Debunking the Top Three Myths of Digital Sampling: An Endorsement of the Bridgeport Music Court's Attempt to Afford "Sound" Copyright Protection to Sound RecordingsCOLUM. J. L. & ARTS (2008)
In sharp contrast with the majority of legal scholarship on the subject matter, this article asserts that, since the emergence of digital sampling technology in the 1970’s, courts and legal scholars alike have failed to fully appreciate the true nature and consequences of allowing legally unchecked digital sampling—that is, until the Sixth Circuit decision in Bridgeport Music, Inc. v. Dimension Films, holding that defendants’ unlicensed sampling of three notes of a copyrighted sound recording constituted a per se infringement. This decision marked the first time a court hearing a sampling case truly discerned the subtle but existent differences between sampling a musical composition and sampling a sound recording, and applied the Copyright Act accordingly.
In full support of the position that the sampling technique is properly recognized as an art form in and of itself, this article nonetheless asserts that unethical and unlawful use of a certain kind and/or a certain amount of a sampled musician’s prior work amounts to copyright infringement if the owner of the sound recording that has been sampled has not consented to such use.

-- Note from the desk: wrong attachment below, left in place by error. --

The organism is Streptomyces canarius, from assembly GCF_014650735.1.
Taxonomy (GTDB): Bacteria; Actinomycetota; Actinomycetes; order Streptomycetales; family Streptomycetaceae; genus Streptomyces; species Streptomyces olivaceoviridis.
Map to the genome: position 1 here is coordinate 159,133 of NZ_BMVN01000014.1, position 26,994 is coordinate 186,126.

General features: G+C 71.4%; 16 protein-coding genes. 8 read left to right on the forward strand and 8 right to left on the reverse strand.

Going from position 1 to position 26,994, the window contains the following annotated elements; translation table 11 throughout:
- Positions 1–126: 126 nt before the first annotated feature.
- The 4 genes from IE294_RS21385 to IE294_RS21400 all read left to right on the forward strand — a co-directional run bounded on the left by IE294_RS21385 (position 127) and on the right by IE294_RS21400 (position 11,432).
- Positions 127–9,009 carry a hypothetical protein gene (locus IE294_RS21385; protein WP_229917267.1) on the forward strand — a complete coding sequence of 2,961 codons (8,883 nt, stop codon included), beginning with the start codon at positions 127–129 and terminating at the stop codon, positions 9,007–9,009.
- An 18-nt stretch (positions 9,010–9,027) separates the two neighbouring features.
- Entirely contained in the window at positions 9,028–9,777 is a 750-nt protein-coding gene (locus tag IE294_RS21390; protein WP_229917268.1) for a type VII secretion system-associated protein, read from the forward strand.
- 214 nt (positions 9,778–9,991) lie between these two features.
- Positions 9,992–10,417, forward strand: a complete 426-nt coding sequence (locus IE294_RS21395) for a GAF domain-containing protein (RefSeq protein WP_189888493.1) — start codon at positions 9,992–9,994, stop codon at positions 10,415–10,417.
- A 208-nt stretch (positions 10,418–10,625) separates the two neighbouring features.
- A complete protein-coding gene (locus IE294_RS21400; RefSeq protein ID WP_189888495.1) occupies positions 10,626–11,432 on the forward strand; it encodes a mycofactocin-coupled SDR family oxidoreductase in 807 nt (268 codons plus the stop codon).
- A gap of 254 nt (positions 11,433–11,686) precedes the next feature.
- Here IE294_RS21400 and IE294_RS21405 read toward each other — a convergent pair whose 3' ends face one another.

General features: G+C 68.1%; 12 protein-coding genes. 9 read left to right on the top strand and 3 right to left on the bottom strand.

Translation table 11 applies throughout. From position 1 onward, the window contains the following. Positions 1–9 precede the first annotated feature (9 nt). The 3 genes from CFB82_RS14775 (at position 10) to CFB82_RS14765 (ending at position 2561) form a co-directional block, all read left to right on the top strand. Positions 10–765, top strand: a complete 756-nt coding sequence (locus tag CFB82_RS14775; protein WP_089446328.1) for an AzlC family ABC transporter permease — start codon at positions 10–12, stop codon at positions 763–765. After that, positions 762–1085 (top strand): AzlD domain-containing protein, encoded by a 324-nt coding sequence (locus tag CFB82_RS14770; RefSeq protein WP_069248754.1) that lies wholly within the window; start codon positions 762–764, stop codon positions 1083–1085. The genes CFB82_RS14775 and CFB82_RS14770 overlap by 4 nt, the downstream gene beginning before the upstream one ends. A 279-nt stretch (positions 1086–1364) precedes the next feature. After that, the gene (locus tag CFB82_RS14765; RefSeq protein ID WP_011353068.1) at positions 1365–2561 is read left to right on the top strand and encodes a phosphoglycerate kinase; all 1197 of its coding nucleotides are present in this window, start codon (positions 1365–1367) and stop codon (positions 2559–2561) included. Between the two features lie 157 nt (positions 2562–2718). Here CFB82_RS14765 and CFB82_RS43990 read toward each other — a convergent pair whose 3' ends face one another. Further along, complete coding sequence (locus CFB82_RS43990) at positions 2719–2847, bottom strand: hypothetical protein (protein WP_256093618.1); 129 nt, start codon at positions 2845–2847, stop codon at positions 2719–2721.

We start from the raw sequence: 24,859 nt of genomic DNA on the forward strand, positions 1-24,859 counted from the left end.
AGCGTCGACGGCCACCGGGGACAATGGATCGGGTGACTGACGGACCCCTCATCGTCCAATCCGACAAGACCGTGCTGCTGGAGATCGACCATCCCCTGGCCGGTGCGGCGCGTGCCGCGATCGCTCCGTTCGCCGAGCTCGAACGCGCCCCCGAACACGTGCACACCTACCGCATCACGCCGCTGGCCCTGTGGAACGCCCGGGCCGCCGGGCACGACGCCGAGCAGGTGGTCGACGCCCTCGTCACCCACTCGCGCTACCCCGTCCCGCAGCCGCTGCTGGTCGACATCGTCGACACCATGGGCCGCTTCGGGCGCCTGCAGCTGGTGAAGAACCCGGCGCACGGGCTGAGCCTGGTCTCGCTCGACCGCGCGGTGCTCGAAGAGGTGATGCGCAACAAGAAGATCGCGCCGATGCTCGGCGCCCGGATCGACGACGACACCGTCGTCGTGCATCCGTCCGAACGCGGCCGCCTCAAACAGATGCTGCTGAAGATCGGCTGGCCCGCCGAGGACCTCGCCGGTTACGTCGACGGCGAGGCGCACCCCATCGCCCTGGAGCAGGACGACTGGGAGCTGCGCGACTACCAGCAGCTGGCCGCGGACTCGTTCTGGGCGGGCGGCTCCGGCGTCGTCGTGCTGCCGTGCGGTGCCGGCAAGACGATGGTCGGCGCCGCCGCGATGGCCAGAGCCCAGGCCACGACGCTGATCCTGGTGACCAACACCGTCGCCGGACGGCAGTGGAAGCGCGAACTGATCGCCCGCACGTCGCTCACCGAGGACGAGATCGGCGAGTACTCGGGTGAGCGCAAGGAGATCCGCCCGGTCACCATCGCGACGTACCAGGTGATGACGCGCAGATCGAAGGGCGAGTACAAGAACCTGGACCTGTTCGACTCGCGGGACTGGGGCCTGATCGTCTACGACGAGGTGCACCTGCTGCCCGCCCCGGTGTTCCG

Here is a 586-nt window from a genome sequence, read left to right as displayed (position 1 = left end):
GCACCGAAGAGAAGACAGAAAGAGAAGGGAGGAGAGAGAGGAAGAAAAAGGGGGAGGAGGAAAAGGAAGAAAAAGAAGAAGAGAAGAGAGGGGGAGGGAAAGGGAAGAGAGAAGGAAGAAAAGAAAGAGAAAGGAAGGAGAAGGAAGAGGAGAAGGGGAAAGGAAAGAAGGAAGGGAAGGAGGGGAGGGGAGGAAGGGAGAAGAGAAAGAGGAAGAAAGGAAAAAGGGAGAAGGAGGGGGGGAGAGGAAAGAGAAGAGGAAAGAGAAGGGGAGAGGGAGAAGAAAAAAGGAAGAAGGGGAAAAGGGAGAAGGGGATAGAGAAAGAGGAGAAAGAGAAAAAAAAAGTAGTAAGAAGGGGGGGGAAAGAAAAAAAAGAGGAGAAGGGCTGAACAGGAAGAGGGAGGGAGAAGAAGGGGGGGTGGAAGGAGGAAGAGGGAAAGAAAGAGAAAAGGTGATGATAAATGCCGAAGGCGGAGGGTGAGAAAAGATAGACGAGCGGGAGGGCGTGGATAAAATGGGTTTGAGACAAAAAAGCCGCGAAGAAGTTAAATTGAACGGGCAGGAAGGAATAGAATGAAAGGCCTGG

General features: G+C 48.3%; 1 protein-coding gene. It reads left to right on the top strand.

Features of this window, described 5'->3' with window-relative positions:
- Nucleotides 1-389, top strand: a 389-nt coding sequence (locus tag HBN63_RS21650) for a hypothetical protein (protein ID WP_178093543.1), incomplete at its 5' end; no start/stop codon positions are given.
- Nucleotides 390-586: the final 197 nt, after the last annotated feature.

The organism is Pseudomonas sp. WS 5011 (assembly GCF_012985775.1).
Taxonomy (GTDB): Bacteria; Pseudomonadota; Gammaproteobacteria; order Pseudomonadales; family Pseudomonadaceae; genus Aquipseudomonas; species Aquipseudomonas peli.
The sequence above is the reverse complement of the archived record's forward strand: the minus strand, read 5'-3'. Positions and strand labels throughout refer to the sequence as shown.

This article will provide an overview of the history and continued growth of the modern technology that enables what is known as digital sampling. It will discuss the response of the courts and the music industry to sampling and the courts’ various and inconsistent attempts to reconcile sampling practices with the current language of the Copyright Act and other laws; it will also include a detailed discussion of the Bridgeport Music case. It will summarize the continuing moral and ethical debate in the music industry over whether sampling is “art” or merely “theft” and will proceed to unmask three common myths about the process of sampling that have been asserted as truths by legal scholars in the last few decades and illustrate why—up until the Bridgeport Music ruling—legal precedent and industry practices that had evolved based upon these myths protected neither the sampling musician nor the sampled musician.
Finally, this article will conclude by providing a proposed solution that is in accordance with the general legal principles set forth by the Bridgeport Music court and that would, if adopted, encourage the growing art of sampling while protecting the rights of those artists who are sampled—a proposal that the music industry develop a voluntary licensing scheme to regulate the sampling process in order to foster the protection against unauthorized sampling and the process of creating new musical compositions.
- digital sampling,
- copyright infringement
Citation InformationTracy Reilly. "Debunking the Top Three Myths of Digital Sampling: An Endorsement of the Bridgeport Music Court's Attempt to Afford "Sound" Copyright Protection to Sound Recordings" COLUM. J. L. & ARTS Vol. 31 (2008)
Available at: http://works.bepress.com/tracy_reilly/9/